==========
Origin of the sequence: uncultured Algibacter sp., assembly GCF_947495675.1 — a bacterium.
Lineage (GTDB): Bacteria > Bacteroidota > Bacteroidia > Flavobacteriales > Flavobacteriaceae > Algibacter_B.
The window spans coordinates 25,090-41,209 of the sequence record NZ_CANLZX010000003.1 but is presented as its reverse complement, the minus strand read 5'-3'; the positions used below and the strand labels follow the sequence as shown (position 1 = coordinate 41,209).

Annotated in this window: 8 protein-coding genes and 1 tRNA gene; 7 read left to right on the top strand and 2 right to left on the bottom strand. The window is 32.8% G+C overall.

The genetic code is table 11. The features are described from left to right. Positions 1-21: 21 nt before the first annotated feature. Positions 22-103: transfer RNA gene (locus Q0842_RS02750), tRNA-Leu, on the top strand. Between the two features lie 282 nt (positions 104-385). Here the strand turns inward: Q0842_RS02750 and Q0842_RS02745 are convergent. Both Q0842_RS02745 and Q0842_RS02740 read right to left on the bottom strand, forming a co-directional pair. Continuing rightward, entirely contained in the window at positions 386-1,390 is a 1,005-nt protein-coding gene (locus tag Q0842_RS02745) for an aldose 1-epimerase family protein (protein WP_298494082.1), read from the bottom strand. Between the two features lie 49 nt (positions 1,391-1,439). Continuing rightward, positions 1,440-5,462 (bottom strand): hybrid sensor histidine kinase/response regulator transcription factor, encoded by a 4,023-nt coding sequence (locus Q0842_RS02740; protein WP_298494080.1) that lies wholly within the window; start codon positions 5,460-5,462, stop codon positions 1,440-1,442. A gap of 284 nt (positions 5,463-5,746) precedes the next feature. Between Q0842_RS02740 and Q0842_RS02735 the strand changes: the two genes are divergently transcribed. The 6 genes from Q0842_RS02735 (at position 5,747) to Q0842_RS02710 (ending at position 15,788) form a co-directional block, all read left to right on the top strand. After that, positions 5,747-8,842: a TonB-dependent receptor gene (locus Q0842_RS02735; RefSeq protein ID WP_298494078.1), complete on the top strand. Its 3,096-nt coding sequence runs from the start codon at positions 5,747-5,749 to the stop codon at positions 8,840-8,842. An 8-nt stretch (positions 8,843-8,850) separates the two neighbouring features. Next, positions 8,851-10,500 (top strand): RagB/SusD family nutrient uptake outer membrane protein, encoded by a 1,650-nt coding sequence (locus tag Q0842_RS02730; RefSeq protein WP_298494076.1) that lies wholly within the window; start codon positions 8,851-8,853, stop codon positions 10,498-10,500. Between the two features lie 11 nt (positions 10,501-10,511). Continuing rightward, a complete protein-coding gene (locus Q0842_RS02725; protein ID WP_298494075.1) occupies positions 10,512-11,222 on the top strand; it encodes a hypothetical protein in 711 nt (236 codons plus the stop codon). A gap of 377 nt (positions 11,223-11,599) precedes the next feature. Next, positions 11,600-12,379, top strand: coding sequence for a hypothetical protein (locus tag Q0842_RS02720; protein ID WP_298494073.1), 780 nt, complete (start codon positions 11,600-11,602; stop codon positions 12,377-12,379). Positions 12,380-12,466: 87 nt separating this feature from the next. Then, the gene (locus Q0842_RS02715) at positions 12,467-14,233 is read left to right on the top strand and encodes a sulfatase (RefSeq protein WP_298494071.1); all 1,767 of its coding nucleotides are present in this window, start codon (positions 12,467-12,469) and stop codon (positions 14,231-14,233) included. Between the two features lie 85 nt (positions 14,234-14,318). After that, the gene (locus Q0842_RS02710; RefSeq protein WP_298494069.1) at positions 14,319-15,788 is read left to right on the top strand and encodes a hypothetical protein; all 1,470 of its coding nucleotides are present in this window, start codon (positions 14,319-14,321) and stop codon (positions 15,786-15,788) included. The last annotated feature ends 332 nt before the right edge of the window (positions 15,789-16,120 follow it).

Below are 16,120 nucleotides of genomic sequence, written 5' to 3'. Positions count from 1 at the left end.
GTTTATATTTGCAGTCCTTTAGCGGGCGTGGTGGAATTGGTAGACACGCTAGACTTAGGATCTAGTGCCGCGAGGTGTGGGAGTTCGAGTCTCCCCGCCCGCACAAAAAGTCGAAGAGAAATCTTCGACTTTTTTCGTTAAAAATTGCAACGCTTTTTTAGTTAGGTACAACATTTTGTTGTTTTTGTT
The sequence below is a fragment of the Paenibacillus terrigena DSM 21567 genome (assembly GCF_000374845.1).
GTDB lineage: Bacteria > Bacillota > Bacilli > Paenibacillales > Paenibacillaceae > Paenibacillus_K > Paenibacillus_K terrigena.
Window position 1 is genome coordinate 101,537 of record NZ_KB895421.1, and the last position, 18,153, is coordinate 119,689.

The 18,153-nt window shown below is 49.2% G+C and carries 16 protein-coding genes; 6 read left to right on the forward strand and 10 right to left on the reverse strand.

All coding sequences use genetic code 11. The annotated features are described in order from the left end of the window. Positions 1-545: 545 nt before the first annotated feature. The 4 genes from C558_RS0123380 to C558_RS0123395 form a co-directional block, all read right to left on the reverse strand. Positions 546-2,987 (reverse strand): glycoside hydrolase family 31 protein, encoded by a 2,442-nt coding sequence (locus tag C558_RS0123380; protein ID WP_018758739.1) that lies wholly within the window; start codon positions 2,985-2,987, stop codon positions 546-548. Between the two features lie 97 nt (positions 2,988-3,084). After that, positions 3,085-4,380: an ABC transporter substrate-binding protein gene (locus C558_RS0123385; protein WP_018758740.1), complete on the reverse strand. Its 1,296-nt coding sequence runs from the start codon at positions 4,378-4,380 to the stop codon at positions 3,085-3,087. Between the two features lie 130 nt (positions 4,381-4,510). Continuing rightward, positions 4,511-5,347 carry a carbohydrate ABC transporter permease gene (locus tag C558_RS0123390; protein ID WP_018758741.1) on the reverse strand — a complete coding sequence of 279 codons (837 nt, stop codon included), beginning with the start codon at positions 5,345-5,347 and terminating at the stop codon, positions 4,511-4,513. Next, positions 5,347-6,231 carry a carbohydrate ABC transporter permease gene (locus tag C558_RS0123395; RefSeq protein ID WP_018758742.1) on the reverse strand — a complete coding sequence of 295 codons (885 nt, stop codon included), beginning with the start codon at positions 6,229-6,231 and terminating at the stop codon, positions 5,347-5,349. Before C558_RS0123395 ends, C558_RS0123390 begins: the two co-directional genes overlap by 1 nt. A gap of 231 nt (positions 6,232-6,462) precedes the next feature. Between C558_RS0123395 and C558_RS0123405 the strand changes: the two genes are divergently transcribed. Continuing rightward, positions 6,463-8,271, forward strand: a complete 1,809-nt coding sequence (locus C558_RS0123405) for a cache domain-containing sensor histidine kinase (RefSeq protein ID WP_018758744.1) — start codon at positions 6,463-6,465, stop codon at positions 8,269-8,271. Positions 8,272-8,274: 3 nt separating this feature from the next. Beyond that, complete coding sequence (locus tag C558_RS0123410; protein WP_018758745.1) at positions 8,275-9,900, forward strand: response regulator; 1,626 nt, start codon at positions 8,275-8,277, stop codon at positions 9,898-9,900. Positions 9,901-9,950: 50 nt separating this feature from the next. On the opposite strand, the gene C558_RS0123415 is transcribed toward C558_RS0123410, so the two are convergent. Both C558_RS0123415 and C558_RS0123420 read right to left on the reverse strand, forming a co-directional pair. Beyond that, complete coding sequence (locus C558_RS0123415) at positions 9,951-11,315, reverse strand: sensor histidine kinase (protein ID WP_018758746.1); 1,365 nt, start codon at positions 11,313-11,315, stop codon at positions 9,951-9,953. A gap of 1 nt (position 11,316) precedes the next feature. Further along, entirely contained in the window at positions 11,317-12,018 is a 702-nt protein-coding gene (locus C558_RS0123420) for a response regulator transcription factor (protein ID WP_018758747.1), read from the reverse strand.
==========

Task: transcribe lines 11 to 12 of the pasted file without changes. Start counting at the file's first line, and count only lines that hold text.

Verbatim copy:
The 18,153-nt window shown below is 49.2% G+C and carries 16 protein-coding genes; 6 read left to right on the forward strand and 10 right to left on the reverse strand.

All coding sequences use genetic code 11. The annotated features are described in order from the left end of the window. Positions 1-545: 545 nt before the first annotated feature. The 4 genes from C558_RS0123380 to C558_RS0123395 form a co-directional block, all read right to left on the reverse strand. Positions 546-2,987 (reverse strand): glycoside hydrolase family 31 protein, encoded by a 2,442-nt coding sequence (locus tag C558_RS0123380; protein ID WP_018758739.1) that lies wholly within the window; start codon positions 2,985-2,987, stop codon positions 546-548. Between the two features lie 97 nt (positions 2,988-3,084). After that, positions 3,085-4,380: an ABC transporter substrate-binding protein gene (locus C558_RS0123385; protein WP_018758740.1), complete on the reverse strand. Its 1,296-nt coding sequence runs from the start codon at positions 4,378-4,380 to the stop codon at positions 3,085-3,087. Between the two features lie 130 nt (positions 4,381-4,510). Continuing rightward, positions 4,511-5,347 carry a carbohydrate ABC transporter permease gene (locus tag C558_RS0123390; protein ID WP_018758741.1) on the reverse strand — a complete coding sequence of 279 codons (837 nt, stop codon included), beginning with the start codon at positions 5,345-5,347 and terminating at the stop codon, positions 4,511-4,513. Next, positions 5,347-6,231 carry a carbohydrate ABC transporter permease gene (locus tag C558_RS0123395; RefSeq protein ID WP_018758742.1) on the reverse strand — a complete coding sequence of 295 codons (885 nt, stop codon included), beginning with the start codon at positions 6,229-6,231 and terminating at the stop codon, positions 5,347-5,349. Before C558_RS0123395 ends, C558_RS0123390 begins: the two co-directional genes overlap by 1 nt. A gap of 231 nt (positions 6,232-6,462) precedes the next feature. Between C558_RS0123395 and C558_RS0123405 the strand changes: the two genes are divergently transcribed. Continuing rightward, positions 6,463-8,271, forward strand: a complete 1,809-nt coding sequence (locus C558_RS0123405) for a cache domain-containing sensor histidine kinase (RefSeq protein ID WP_018758744.1) — start codon at positions 6,463-6,465, stop codon at positions 8,269-8,271. Positions 8,272-8,274: 3 nt separating this feature from the next. Beyond that, complete coding sequence (locus tag C558_RS0123410; protein WP_018758745.1) at positions 8,275-9,900, forward strand: response regulator; 1,626 nt, start codon at positions 8,275-8,277, stop codon at positions 9,898-9,900. Positions 9,901-9,950: 50 nt separating this feature from the next. On the opposite strand, the gene C558_RS0123415 is transcribed toward C558_RS0123410, so the two are convergent. Both C558_RS0123415 and C558_RS0123420 read right to left on the reverse strand, forming a co-directional pair. Beyond that, complete coding sequence (locus C558_RS0123415) at positions 9,951-11,315, reverse strand: sensor histidine kinase (protein ID WP_018758746.1); 1,365 nt, start codon at positions 11,313-11,315, stop codon at positions 9,951-9,953. A gap of 1 nt (position 11,316) precedes the next feature. Further along, entirely contained in the window at positions 11,317-12,018 is a 702-nt protein-coding gene (locus C558_RS0123420) for a response regulator transcription factor (protein ID WP_018758747.1), read from the reverse strand.